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Kate Bush - The Red Shoes Music Album Reviews

An outlier in Kate Bush’s catalog, her seventh album from 1993 finds an effortless perfectionist pushing very hard to locate her next great idea.

In Hans Christian Andersen’s short story “The Red Shoes,” a woman slips on some shiny footwear and suddenly can’t stop dancing. It’s all a bit of fun until she’s prancing across graveyards in the middle of the night, panicked enough to force an executioner to chop off her crimson-clad feet in hopes of breaking the spell. British filmmakers Michael Powell and Emeric Pressburger took that story and made it into a meta masterpiece with their 1948 movie The Red Shoes. It centers around a phantasmagoric ballet that translates Andersen’s tale, but the film also depicts the backstage plight of its principal dancer. “You cannot have it both ways,” a mad genius ballet director tells her. “A dancer who relies upon the doubtful comforts of human love can never be a great dancer.” In the end, forced to choose between great passions, she puts on those ruby slippers one more time—and jumps in front of a moving train. The Red Shoes, in all its beauty and tragedy, in its impossible decisions concerning art and life, is one of Kate Bush’s favorite films. She named her seventh album after it.

When Bush’s The Red Shoes was released in November 1993, the 35-year-old singer was reeling. Her mother had passed the previous year. Her romantic relationship with close musical collaborator Del Palmer, who had known her since she was a teenager, was ending. And after spending her entire adult life obsessively cultivating her fantasies into reality through sound and image, she was wary of being swept away by her work. “I’m feeling very tired,” she said at the time. “I’m going on a holiday. I’m really looking forward to not pleasing anyone but myself.” This was no idle threat. Her next album would not arrive for another 12 years.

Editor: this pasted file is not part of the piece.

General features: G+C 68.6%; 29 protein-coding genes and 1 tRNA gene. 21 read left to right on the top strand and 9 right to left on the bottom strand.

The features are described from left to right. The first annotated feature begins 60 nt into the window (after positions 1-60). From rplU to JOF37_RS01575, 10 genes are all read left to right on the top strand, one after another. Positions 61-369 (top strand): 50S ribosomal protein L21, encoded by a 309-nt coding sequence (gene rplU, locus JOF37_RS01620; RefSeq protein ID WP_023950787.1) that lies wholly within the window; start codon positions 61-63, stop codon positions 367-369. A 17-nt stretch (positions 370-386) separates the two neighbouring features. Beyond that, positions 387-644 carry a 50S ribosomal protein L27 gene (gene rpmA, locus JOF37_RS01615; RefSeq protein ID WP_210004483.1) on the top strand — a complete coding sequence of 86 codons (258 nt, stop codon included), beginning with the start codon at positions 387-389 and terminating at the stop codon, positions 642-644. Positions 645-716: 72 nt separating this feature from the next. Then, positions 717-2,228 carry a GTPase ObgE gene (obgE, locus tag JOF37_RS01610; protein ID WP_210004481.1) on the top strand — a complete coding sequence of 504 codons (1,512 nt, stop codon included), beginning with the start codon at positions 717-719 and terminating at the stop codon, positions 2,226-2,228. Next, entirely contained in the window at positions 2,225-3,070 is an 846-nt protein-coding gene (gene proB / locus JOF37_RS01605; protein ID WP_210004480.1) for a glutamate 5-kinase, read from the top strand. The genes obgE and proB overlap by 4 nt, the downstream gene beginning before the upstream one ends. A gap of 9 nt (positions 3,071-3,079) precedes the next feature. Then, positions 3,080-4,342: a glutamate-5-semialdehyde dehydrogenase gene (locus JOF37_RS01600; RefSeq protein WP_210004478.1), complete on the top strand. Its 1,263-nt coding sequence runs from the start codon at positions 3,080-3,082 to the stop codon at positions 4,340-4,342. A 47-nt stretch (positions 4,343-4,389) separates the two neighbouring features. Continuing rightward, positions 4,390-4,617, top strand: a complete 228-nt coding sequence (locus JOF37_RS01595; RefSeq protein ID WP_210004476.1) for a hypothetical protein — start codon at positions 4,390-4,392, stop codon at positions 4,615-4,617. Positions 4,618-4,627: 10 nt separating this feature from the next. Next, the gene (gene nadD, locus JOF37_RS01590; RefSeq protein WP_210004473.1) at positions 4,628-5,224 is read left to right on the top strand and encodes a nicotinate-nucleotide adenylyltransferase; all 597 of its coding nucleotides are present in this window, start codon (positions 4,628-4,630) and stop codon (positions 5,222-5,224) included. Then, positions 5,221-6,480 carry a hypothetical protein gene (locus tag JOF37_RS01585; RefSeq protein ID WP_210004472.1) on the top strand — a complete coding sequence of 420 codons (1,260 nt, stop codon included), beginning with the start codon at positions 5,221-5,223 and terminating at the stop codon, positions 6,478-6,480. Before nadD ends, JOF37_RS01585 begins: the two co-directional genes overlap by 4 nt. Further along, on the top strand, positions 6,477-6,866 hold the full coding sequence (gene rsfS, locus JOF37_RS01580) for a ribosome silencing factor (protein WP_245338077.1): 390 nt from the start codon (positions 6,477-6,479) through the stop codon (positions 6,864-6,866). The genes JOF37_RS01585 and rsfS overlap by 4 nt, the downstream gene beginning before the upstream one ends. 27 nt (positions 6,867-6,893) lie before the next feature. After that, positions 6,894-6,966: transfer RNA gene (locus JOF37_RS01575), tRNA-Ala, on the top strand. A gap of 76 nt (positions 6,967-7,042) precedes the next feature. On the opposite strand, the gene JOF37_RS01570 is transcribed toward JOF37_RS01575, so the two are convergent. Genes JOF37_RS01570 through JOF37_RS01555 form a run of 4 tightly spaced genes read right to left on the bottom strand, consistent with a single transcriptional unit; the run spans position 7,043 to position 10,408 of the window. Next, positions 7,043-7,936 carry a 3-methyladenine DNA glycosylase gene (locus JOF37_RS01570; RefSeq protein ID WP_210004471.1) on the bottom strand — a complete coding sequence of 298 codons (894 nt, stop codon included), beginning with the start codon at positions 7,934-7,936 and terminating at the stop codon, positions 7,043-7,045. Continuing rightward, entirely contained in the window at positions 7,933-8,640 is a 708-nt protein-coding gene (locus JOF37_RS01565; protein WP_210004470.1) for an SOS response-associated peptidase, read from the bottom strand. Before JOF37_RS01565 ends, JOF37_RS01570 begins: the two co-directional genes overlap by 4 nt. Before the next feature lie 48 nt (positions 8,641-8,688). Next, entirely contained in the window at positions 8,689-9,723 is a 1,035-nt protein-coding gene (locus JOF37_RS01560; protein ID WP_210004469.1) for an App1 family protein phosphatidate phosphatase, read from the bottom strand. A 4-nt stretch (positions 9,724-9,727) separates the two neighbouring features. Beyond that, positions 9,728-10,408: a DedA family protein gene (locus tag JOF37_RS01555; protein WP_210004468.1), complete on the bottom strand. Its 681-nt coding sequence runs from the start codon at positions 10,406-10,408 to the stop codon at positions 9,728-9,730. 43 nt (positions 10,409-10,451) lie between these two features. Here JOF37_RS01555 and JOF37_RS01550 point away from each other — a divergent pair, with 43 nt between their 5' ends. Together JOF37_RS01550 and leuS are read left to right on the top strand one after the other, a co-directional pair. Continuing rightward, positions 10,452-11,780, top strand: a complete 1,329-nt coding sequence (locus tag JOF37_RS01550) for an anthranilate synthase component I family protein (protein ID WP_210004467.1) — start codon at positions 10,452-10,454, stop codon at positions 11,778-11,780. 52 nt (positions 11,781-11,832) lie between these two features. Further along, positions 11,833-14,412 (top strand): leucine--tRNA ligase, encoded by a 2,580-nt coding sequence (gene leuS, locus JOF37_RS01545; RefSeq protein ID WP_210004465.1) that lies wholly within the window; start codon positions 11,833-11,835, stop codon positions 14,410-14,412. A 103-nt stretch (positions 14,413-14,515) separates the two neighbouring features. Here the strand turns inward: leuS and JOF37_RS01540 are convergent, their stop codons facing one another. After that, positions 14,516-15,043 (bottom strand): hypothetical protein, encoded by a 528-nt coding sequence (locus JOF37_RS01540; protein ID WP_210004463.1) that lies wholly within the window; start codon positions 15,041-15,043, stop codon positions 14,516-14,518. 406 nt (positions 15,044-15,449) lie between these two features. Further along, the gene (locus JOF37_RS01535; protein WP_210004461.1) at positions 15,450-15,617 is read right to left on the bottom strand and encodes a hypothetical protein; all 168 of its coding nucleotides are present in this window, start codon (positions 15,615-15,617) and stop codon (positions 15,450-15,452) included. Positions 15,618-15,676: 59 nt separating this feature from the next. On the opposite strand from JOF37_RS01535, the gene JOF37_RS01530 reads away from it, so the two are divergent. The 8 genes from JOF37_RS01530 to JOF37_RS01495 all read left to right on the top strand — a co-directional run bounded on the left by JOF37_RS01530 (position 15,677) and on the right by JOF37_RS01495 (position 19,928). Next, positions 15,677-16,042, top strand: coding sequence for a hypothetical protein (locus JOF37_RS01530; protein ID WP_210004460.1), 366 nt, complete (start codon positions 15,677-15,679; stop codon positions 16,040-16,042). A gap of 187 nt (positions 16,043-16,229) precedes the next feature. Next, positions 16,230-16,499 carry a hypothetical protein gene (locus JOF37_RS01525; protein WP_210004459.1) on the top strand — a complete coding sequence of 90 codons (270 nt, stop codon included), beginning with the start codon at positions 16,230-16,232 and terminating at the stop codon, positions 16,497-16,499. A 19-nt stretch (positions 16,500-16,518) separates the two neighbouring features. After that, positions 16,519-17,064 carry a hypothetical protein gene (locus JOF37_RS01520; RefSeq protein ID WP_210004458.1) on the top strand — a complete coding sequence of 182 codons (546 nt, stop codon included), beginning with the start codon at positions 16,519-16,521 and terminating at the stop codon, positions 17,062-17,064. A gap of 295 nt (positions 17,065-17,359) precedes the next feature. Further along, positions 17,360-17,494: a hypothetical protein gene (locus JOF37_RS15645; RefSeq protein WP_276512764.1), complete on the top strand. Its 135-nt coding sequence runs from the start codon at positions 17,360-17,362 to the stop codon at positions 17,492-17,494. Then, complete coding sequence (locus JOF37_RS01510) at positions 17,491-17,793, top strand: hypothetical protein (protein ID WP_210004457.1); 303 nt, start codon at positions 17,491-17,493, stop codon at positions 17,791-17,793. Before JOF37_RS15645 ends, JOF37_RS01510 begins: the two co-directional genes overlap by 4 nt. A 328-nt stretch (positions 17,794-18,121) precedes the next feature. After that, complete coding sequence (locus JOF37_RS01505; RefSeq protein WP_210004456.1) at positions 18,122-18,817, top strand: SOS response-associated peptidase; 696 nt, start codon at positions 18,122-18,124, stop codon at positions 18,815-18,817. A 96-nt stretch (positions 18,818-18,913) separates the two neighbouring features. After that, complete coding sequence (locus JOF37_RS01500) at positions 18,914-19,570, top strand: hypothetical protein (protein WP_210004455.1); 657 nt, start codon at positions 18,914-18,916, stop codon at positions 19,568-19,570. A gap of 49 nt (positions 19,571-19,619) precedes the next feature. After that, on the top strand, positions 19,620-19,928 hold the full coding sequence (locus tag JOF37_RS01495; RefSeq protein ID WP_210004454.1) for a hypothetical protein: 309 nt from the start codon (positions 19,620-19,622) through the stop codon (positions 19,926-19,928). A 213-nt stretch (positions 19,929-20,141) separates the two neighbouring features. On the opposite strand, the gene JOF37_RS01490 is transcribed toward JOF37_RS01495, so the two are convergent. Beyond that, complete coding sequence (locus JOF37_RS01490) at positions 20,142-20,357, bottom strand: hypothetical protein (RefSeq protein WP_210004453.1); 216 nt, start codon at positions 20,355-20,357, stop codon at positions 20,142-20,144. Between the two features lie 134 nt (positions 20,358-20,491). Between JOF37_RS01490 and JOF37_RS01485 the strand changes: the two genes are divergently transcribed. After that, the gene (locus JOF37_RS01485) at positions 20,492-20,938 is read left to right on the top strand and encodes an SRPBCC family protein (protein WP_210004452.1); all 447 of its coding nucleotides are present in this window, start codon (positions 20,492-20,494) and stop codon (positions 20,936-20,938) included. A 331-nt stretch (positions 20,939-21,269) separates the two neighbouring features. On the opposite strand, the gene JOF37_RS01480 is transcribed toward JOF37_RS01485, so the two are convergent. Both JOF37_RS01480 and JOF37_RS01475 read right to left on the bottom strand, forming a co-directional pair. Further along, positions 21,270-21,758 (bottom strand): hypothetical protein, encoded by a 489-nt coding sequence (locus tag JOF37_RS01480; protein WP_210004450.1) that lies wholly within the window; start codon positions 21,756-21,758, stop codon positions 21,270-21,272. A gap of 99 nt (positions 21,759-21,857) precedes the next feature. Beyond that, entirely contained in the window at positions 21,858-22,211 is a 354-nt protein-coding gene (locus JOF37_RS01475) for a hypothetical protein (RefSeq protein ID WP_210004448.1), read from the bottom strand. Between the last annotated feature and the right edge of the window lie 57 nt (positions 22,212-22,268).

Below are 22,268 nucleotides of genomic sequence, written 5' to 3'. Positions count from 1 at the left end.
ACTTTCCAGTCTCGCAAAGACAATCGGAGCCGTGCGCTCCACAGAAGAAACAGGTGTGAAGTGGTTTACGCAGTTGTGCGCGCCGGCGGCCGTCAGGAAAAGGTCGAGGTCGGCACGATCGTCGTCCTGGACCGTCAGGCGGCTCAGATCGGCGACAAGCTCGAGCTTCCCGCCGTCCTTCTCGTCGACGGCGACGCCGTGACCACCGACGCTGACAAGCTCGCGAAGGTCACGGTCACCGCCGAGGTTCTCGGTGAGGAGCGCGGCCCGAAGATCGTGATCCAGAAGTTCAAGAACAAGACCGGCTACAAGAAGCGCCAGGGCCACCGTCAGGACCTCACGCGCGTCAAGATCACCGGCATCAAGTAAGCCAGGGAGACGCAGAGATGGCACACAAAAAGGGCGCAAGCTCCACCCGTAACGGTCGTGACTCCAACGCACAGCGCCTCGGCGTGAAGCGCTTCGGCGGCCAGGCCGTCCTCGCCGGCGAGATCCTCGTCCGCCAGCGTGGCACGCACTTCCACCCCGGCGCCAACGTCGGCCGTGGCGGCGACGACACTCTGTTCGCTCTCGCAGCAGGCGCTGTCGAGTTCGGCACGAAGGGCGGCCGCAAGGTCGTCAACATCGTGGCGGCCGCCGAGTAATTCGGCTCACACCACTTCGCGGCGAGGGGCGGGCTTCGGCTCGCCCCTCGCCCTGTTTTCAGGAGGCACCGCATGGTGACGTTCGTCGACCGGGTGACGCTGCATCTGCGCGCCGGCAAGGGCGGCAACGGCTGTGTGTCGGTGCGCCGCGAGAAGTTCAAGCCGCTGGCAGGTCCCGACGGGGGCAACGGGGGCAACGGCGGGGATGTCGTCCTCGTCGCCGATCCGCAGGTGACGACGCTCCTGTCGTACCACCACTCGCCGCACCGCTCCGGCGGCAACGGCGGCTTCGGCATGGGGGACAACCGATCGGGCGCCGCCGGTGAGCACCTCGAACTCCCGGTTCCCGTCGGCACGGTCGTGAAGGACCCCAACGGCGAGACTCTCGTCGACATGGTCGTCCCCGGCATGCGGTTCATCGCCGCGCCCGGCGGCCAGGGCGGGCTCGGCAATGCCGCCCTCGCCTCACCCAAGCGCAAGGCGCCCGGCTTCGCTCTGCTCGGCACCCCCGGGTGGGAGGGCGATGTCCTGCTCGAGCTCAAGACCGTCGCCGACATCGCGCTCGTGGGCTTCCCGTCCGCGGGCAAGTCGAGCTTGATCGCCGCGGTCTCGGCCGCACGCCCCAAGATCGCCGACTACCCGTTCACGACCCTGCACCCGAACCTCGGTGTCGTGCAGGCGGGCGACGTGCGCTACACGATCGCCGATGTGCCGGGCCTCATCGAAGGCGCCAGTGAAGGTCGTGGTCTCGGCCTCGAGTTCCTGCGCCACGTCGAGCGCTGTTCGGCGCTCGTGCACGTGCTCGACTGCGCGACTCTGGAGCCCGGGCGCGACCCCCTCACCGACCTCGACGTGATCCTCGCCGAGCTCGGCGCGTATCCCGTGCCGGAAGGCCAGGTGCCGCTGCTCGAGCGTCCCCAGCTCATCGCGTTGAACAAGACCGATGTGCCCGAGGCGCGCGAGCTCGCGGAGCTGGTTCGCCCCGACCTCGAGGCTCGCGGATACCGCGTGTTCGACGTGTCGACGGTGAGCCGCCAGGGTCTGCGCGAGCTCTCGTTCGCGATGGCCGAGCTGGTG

But The Red Shoes has her once again doing everything: singing and dancing, writing and producing. The record was presented alongside a 45-minute short film called The Line, the Cross & the Curve that Bush directed, wrote, and starred in. It’s a little much: The Line is woefully underdeveloped as it stitches together a string of repetitive music videos via a cockamamie plot inspired by Powell’s The Red Shoes but without a trace of that movie’s lush panache. (In 2005, Bush herself called the chintzy visual “a load of bollocks.”)

The album fares better. It doesn’t rank among Bush’s finest—it sounds more prototypically ’80s than some of the records she actually released that decade, marked by big snares and a brittle sound that a recent remaster can’t properly remedy. It’s an outlier, but hardly a disaster. The Red Shoes finds an effortless perfectionist pushing very hard to locate her next great idea.

The album’s musical unwieldiness is set against Bush’s relatively diaristic songwriting.The Red Shoes is the most confessional album by an artist not known for, or especially interested in, confession. Bush has always taken advantage of the elusive space between art and reality, conjuring characters, rarely doing interviews, always aware of getting burned by a lingering spotlight. “That’s what all art’s about—a sense of moving away from boundaries that you can’t, in real life,” she said around the time of The Red Shoes. “It’s all make believe, really.” The album falters when she falls short of this magical realism. When it comes to her songwriting, Kate Bush’s stories are almost always more engrossing than Kate Bush.